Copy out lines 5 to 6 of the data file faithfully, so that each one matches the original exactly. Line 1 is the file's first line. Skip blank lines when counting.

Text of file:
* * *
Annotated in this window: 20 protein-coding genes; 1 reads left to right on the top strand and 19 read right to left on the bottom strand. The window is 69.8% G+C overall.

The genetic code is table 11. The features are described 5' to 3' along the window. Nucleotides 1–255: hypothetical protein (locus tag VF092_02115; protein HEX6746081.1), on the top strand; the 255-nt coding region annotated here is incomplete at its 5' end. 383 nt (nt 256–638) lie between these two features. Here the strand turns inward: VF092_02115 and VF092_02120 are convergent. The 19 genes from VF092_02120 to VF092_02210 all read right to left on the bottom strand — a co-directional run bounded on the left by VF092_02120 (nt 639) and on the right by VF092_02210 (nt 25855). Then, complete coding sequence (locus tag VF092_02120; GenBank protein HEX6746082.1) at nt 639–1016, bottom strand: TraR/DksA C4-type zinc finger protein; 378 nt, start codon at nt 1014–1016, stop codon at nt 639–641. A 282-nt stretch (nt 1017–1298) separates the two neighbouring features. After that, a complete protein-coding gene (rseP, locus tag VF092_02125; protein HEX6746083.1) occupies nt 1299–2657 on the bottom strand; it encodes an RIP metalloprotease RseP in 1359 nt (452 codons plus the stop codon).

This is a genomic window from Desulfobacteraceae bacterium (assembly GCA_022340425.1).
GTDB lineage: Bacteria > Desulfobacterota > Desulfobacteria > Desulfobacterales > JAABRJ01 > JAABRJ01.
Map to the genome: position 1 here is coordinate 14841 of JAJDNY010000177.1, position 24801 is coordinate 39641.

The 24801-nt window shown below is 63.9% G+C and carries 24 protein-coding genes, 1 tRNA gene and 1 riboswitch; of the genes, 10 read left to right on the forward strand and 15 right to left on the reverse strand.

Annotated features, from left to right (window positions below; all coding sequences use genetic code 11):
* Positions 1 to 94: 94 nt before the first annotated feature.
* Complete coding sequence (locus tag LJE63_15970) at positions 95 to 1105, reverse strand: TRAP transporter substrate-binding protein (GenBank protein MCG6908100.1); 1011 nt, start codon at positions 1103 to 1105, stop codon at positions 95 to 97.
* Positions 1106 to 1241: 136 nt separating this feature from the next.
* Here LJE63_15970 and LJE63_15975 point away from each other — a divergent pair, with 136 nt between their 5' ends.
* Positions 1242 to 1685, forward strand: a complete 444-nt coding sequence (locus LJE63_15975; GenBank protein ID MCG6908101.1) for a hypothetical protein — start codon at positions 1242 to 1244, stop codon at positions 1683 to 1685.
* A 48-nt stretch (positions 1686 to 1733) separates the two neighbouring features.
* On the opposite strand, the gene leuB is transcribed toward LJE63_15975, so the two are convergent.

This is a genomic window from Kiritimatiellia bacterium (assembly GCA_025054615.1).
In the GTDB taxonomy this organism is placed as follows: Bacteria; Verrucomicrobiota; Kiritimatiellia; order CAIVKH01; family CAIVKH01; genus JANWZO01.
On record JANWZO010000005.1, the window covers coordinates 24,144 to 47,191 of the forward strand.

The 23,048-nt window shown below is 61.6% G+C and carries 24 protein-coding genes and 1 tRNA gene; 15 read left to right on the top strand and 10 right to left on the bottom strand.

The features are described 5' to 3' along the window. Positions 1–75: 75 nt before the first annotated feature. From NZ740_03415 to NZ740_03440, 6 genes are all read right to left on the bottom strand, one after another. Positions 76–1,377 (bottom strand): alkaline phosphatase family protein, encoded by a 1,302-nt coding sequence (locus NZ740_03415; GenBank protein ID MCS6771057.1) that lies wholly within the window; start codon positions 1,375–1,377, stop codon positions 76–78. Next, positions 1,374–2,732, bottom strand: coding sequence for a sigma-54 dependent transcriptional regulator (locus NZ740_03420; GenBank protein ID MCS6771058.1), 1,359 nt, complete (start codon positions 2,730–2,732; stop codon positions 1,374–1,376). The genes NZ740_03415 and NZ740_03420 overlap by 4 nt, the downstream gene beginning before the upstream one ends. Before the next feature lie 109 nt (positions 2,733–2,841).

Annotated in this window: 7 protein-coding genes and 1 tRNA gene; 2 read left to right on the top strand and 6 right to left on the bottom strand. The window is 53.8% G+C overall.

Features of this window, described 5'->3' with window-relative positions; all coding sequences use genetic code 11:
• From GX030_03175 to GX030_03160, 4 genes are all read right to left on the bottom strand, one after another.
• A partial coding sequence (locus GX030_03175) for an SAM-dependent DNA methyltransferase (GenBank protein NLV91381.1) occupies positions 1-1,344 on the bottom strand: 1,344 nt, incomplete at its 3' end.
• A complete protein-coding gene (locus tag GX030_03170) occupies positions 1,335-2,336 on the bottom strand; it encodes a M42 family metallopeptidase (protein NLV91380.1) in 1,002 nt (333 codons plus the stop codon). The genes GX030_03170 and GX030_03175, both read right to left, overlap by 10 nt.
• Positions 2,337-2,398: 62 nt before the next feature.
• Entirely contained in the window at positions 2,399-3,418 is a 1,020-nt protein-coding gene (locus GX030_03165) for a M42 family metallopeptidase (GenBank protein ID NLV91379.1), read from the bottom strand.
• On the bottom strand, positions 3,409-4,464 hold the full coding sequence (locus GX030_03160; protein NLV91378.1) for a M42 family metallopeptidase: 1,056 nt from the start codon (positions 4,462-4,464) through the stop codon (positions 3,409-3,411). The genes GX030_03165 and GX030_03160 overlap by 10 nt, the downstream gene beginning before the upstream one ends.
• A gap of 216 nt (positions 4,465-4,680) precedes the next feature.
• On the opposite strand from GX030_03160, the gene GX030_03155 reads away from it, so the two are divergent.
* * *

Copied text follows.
Map to the genome: position 1 here is coordinate 14841 of JAJDNY010000177.1, position 24801 is coordinate 39641.

The 24801-nt window shown below is 63.9% G+C and carries 24 protein-coding genes, 1 tRNA gene and 1 riboswitch; of the genes, 10 read left to right on the forward strand and 15 right to left on the reverse strand.